Song Hoffman, PhD, director of international admissions at the University of Delaware (U Del), envisions a “Sears catalog” approach to marketing her school to prospective students—but not the one-size-fits-all catalog that once was mailed to millions of people. Instead, initial marketing efforts should be framed around the iconic element that makes students in each market want to attend—“what they want that they didn’t know they wanted,” Hoffman says. 

That image varies dramatically from country to country. For example, students in Brazil expect a college experience like the ones they’ve seen in the movies, while those in Africa and Central Asia are intrigued by her university’s relationship with President Joe Biden, Hoffman says.

Hoffman envisions experiments in emerging markets including targeted customer research—“what they want to hear, what makes them click,” she says—to help refine these differentiated images and messages. 

This approach also entails differentiation in marketing. For example, U Del’s recent campaign in Azerbaijan involves not only a wide range of social media but also a billboard in Baku, the capital city. “It’s a mix of digital and in your face,” Hoffman says.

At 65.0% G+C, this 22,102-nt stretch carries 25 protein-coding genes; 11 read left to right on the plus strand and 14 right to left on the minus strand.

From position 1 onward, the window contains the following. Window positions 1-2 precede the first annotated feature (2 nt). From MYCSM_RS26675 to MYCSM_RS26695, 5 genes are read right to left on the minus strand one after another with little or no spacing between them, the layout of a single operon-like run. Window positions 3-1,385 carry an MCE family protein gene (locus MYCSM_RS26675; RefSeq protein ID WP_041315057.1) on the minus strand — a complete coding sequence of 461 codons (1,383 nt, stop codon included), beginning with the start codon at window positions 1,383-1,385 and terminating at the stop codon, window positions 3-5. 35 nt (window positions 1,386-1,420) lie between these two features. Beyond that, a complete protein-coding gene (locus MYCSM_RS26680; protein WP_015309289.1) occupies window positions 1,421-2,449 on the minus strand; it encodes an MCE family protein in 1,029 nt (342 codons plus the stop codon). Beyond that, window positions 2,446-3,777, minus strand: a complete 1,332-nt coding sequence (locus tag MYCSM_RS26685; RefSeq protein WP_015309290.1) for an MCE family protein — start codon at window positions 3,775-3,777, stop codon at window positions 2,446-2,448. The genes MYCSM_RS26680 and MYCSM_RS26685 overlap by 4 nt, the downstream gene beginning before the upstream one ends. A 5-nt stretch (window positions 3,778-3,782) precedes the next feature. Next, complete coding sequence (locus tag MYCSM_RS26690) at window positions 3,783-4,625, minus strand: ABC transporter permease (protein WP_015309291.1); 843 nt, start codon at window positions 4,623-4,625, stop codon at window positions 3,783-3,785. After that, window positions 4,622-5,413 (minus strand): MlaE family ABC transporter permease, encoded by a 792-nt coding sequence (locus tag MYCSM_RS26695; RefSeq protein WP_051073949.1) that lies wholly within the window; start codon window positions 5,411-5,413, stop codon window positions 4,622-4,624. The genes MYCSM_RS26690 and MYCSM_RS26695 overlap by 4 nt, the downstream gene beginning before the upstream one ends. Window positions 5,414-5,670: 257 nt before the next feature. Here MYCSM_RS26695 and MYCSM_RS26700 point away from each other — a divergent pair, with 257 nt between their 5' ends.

6. Data Analytics

New digital recruitment platforms are promising more comprehensive data to help institutions make informed decisions about programs and markets. But to do so, international offices need to build their own internal capacity, Kacenga argues.

“That skill set needs to be broader than just the one person in [institutional research (IR)] who is a liaison to the international office,” he says. “It’s something we all need to get more familiar with.”

International office staff can develop data analytics skills through short-term programming and certification programs, or by partnering with faculty members teaching econometrics or advanced data modeling, Kacenga says. While IR will always play a critical role in data analysis, “investing in ourselves as professionals so we can identify trends on our own is an essential piece,” Kacenga says.